Jimmy Hoffa

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Jimmy Hoffa
James Riddle Hoffa
Birthday
BirthplaceBrazil, Indiana, United States
Occupation
Labor union leader, author

Hoffa, Jimmy

(James Riddle Hoffa) (hôf`ə), 1913–75?, U.S. labor leader, b. Brazil, Indiana. As a young warehouseman he organized (1932) a union that was admitted two years later into the Teamsters UnionTeamsters Union,
U.S. labor union formed in 1903 by the amalgamation of the Team Drivers International Union and the Teamsters National Union. Its full name is the International Brotherhood of Teamsters, Chauffeurs, Warehousemen, and Helpers of America (IBT).
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. Hoffa rose swiftly in the Teamsters, in 1952 becoming international vice president and in 1957 succeeding Dave Beck as president. Evidence of corruption in the union revealed by a Senate investigating committee in 1957 led to the expulsion from the American Federation of Labor–Congress of Industrial Organizations of the Teamsters, which had been the federation's largest affiliate. Moreover, Hoffa was forced to accept a board of monitors to supervise his activities as Teamsters president.

Despite efforts from outside the union to remove him, Hoffa was reelected president by acclamation in 1961. In 1962 a federal grand jury indicted him for accepting illegal payments from a Detroit trucking company; the case ended in a mistrial. Hoffa's power continued to grow, and by 1964 he was able to effect the trucking industry's first national contract. In the same year, however, he was convicted of jury tampering and of fraud in handling the union benefits fund, and was sentenced to a 13-year prison term. After all appeals had been exhausted, Hoffa began (1967) serving his sentence, but he retained the Teamster presidency until 1971, when he resigned. In the same year, President Nixon commuted Hoffa's sentence, with the parole provision that he not engage in union activity until 1980. After his release, Hoffa promoted prison reform. He disappeared in 1975 and is widely assumed to have been murdered.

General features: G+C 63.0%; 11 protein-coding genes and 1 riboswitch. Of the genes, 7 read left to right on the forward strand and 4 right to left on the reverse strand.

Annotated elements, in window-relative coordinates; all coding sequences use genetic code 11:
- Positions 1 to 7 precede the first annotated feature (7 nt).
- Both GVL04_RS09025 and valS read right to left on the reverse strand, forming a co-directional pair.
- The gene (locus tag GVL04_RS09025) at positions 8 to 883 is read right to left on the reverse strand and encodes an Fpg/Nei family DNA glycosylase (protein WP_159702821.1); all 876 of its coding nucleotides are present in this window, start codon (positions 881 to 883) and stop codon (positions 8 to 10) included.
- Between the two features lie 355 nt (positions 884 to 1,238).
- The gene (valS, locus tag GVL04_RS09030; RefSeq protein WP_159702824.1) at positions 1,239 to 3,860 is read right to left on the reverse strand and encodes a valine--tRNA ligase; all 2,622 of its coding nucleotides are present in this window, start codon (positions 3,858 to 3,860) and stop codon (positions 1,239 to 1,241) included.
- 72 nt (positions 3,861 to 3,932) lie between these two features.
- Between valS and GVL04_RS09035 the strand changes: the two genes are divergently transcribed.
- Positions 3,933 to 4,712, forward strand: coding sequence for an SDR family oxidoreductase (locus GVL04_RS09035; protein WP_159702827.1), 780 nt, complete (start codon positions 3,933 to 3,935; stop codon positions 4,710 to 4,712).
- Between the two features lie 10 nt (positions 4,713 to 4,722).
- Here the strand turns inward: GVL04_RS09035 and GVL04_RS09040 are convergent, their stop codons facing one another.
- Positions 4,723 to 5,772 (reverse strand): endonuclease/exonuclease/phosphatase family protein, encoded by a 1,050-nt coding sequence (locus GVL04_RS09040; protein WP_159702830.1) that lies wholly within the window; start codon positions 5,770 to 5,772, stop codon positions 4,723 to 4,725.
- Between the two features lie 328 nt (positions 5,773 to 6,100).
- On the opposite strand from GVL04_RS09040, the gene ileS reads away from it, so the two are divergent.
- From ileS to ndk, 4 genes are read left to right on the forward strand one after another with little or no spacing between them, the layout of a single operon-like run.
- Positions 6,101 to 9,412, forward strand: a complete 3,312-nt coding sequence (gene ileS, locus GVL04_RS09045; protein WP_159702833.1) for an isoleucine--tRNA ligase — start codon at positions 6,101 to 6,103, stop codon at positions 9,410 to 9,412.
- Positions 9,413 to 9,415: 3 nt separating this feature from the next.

Bibliography

See his autobiography, The Trials of Jimmy Hoffa (1970); W. Sheridan, The Fall and Rise of Jimmy Hoffa (1972); D. Moldea, The Hoffa Wars (1978); T. Russell, Out of the Jungle: Jimmy Hoffa and the Remaking of the American Working Class (2001).

His son, James Philip Hoffa, 1941–, b. Detroit, is a labor lawyer. He was narrowly defeated when he ran for the Teamster's presidency in 1996 but won the post in a 1998 contest and was reelected in 2001, 2006, 2011, and 2016..

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Hoffa, (James Riddle) Jimmy

(1913–?1975) labor leader; born in Brazil, Ind. He became an organizer for the International Brotherhood of Teamsters (IBT) in 1934, rising rapidly through the union's ranks. He was elected IBT president in 1957 and gained notoriety for his aggressive tactics against all who opposed him, both inside and outside the labor movement. Target of a 1957 U.S. Senate investigation into union corruption, he was later convicted of jury tampering, fraud, and conspiracy, and sent to prison in 1967. His sentence was commuted in 1971, and he was rumored to be trying to regain power within the IBT when in 1975 he disappeared. Rumors as to how he died continued to surface but his body was never found.
The Cambridge Dictionary of American Biography, by John S. Bowman. Copyright © Cambridge University Press 1995. Reproduced with permission.